The Christian Science Monitor

At stake in Khashoggi affair: control of the Arab world’s narrative

The disappearance and alleged murder of Saudi journalist and Washington Post columnist Jamal Khashoggi has done more than strike fear in the hearts of Arab journalists and intellectuals everywhere.

The affair’s outcome, they say, holds in its balance the future of access to information across the Middle East.

Arab academics and press freedom advocates warn of dire consequences if the United States and the West fail to hold Mr. Khashoggi’s killers accountable.

Not only will it encourage strongmen to target journalists abroad, they say, it will silence the voices of reason and analysis in the region, strengthening dictators’ control over the narrative for decades to come.

“We are all living in fear,” says one Arab writer and activist in exile who asks not to be named due to what he believes is a growing campaign against him. “All of us are suddenly within

Pattern of intimidationWorries about a ‘hit list’Checkered pastControlling the narrative

You're reading a preview, sign up to read more.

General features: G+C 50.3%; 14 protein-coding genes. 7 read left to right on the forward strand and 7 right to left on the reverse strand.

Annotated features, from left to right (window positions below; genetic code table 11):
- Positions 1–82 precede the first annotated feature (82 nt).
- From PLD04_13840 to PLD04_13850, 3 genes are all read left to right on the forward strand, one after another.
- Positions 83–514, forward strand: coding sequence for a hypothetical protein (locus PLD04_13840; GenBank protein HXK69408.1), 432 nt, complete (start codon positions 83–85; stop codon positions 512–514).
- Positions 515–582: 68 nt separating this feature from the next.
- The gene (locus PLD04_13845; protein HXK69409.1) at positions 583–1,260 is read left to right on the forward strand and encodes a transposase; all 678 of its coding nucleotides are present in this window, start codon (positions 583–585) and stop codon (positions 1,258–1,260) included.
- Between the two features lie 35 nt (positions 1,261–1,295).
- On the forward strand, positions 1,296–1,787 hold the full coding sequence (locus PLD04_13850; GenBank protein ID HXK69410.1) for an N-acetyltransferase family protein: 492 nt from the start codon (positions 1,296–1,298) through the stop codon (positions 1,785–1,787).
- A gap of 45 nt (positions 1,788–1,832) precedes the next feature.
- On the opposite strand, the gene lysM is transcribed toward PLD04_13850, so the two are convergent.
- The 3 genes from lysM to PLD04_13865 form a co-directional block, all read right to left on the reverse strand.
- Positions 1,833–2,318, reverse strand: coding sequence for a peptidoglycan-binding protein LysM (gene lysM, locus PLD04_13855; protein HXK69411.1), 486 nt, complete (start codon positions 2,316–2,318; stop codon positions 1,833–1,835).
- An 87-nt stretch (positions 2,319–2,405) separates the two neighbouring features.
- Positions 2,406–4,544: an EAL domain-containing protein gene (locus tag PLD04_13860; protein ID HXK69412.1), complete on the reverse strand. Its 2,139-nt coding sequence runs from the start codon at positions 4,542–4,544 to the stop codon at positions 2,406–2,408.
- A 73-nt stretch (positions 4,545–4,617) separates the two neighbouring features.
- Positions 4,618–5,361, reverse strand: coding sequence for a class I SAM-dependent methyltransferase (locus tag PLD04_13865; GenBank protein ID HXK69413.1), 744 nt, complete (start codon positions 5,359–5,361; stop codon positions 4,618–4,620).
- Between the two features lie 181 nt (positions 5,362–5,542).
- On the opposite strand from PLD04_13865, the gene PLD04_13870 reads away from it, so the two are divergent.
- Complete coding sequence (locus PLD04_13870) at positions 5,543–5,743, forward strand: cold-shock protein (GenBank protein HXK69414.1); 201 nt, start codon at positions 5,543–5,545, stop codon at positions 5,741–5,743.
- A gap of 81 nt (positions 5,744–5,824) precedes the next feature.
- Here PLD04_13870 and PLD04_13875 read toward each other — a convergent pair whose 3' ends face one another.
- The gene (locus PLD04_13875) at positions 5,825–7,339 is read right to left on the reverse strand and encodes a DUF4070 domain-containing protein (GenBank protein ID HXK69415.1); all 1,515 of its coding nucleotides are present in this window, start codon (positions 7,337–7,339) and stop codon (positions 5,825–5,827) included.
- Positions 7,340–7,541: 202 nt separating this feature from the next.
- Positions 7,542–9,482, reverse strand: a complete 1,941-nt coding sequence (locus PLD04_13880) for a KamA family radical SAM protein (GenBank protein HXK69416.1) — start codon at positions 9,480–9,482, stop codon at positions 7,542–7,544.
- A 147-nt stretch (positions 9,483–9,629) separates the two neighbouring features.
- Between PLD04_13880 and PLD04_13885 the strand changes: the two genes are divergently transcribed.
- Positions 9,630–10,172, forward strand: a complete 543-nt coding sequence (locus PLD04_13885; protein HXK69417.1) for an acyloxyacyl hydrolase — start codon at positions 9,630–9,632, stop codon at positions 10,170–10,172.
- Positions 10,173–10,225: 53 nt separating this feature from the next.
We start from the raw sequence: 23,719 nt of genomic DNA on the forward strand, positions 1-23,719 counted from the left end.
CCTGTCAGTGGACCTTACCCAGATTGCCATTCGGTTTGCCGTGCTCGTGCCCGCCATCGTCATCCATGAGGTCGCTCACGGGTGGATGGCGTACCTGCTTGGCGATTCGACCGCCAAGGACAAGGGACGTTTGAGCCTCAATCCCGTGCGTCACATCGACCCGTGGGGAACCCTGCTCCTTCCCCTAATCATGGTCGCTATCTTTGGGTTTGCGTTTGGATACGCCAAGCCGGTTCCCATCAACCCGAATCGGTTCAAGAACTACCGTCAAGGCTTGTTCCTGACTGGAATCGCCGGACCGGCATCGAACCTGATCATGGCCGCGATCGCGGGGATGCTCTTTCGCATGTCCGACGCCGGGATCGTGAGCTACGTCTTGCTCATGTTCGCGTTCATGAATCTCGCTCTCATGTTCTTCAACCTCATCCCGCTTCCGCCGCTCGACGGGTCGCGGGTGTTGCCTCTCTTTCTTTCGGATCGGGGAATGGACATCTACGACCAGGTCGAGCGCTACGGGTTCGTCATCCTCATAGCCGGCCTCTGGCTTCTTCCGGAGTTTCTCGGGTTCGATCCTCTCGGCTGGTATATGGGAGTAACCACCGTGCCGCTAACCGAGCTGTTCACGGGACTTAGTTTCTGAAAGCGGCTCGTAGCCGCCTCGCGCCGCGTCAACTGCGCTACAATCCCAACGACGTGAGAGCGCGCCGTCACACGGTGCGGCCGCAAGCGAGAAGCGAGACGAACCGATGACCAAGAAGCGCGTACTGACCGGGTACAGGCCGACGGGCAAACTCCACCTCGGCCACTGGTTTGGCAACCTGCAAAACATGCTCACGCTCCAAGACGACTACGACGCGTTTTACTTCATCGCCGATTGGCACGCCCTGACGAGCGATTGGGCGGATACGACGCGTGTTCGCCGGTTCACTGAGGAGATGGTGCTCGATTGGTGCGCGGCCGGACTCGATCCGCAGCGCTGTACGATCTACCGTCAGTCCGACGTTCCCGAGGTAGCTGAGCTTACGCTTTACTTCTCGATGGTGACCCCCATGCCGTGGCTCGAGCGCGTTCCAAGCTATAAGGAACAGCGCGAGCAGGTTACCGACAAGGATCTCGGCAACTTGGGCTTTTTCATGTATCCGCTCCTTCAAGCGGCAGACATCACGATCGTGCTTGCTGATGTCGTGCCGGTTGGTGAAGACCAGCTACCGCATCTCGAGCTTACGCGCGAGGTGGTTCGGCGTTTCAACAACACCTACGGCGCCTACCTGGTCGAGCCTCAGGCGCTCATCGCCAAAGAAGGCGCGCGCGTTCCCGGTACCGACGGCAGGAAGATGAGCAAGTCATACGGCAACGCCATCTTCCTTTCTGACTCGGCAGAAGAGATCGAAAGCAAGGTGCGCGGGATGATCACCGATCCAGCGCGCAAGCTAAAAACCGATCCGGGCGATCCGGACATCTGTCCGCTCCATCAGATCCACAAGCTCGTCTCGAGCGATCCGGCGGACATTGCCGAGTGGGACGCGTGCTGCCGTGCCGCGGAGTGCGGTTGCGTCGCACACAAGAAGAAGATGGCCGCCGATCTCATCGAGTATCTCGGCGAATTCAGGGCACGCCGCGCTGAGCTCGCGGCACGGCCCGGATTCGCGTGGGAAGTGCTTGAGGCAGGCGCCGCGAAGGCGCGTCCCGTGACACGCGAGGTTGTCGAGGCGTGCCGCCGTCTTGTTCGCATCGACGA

More from The Christian Science Monitor

The Christian Science Monitor4 min read
‘Excited With Life’: David Crosby Talks Sobriety, Love, And Second Acts
The musician’s creative and spiritual rebirth is the subject of the new film “David Crosby: Remember My Name.”
The Christian Science Monitor2 min read
Readers Write: Seeing Both Sides, Art Theft Solution, And More
See what our readers have to say about our abortion debate coverage, solutions for art theft, and Latin plurals.
The Christian Science Monitor6 min read
When Getting The Story Means Years Of Threats, Even Bullets
Singer R. Kelly and financier Jeffrey Epstein faced new charges of sexual crimes after journalists’ investigations. Both were denied bail this week.